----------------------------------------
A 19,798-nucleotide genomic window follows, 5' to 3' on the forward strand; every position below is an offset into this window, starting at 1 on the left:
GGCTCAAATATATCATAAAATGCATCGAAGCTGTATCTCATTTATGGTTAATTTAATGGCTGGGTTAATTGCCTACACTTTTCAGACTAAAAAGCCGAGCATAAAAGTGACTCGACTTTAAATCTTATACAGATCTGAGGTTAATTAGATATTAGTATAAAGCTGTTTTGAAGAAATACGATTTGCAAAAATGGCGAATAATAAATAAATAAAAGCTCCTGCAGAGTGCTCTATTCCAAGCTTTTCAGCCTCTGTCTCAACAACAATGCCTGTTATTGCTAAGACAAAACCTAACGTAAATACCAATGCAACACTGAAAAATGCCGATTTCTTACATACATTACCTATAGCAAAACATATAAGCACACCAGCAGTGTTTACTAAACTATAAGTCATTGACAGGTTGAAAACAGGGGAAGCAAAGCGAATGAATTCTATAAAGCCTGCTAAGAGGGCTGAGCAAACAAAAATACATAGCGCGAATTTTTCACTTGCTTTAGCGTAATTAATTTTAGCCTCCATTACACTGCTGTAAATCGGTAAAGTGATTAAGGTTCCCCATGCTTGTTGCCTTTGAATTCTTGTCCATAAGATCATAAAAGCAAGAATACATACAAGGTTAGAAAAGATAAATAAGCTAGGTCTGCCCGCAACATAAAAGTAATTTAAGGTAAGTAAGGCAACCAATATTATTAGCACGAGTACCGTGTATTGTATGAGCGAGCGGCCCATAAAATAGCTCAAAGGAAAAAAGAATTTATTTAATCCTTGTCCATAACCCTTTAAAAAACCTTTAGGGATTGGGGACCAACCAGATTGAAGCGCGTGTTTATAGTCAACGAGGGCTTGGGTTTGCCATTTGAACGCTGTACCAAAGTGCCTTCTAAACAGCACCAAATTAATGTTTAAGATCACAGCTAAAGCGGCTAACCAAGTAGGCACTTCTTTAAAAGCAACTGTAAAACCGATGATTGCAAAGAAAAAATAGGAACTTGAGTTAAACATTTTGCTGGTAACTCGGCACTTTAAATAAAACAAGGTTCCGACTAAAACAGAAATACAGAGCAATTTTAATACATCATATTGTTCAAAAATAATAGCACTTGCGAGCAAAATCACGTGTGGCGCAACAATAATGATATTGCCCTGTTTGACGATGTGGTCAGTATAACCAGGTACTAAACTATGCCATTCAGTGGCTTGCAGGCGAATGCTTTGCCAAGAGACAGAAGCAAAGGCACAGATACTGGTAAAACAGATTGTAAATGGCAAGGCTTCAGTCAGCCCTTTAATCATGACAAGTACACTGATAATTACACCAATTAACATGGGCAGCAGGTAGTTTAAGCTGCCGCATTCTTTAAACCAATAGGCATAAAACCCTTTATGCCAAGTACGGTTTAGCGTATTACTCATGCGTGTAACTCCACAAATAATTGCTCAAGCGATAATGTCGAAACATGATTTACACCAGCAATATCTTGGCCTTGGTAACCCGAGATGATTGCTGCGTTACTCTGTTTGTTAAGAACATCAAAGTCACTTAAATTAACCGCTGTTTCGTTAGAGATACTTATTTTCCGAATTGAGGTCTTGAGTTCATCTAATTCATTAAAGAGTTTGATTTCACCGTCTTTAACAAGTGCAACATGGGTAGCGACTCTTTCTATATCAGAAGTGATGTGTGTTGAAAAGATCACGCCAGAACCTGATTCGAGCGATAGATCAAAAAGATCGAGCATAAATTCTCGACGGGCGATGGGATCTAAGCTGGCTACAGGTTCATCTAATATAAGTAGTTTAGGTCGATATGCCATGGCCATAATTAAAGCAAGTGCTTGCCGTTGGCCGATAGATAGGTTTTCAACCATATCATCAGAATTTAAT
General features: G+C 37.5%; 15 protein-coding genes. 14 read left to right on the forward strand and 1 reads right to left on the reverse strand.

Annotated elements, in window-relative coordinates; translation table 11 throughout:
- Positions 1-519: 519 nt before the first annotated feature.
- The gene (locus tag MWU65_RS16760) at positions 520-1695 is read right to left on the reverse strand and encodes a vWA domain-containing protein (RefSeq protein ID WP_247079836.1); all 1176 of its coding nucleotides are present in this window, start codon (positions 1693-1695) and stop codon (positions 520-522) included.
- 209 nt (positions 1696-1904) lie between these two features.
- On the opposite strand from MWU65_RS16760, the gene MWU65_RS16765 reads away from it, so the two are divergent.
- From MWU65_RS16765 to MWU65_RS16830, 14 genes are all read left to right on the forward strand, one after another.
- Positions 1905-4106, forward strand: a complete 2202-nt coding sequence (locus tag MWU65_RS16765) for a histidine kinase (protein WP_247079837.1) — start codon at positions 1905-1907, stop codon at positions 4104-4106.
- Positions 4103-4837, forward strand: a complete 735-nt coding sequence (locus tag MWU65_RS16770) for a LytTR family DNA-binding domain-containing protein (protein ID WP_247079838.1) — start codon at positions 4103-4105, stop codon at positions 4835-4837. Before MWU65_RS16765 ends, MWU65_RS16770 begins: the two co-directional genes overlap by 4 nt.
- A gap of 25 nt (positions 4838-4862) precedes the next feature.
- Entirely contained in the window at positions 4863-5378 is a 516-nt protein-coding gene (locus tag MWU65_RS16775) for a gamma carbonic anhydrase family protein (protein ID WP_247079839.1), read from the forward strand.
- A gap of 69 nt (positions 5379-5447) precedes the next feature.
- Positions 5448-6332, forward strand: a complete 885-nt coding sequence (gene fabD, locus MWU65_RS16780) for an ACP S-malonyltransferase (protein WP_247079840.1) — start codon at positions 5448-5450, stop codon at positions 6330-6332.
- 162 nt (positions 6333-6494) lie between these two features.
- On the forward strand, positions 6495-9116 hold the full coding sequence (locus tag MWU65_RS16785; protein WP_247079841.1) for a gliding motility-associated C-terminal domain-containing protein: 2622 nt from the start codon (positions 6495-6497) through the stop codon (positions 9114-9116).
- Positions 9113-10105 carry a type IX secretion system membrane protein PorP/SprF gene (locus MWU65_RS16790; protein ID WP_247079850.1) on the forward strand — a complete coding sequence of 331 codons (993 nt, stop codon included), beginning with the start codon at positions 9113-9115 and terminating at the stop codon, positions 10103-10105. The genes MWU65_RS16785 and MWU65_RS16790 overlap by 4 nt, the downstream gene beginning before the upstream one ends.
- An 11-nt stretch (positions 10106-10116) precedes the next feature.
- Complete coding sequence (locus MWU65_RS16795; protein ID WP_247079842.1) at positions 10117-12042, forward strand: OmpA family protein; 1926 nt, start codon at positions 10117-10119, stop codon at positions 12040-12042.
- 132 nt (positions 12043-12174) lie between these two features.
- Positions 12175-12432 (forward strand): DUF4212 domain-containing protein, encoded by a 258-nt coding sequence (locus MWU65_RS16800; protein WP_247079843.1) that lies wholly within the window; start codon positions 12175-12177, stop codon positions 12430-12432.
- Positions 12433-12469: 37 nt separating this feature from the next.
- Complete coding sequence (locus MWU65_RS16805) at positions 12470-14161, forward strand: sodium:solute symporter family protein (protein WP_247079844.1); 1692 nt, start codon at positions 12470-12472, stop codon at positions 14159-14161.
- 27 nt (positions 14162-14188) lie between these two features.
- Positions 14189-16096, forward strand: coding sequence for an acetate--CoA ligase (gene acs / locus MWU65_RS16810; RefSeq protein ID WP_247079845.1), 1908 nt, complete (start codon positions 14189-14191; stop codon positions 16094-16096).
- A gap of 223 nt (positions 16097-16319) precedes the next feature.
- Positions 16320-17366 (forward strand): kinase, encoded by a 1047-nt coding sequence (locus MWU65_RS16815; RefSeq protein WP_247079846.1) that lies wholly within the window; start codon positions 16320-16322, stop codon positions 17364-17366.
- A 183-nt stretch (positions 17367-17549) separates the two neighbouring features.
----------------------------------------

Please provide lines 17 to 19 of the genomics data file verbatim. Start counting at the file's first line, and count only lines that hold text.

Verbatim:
- On the forward strand, positions 6495-9116 hold the full coding sequence (locus tag MWU65_RS16785; protein WP_247079841.1) for a gliding motility-associated C-terminal domain-containing protein: 2622 nt from the start codon (positions 6495-6497) through the stop codon (positions 9114-9116).
- Positions 9113-10105 carry a type IX secretion system membrane protein PorP/SprF gene (locus MWU65_RS16790; protein ID WP_247079850.1) on the forward strand — a complete coding sequence of 331 codons (993 nt, stop codon included), beginning with the start codon at positions 9113-9115 and terminating at the stop codon, positions 10103-10105. The genes MWU65_RS16785 and MWU65_RS16790 overlap by 4 nt, the downstream gene beginning before the upstream one ends.
- An 11-nt stretch (positions 10106-10116) precedes the next feature.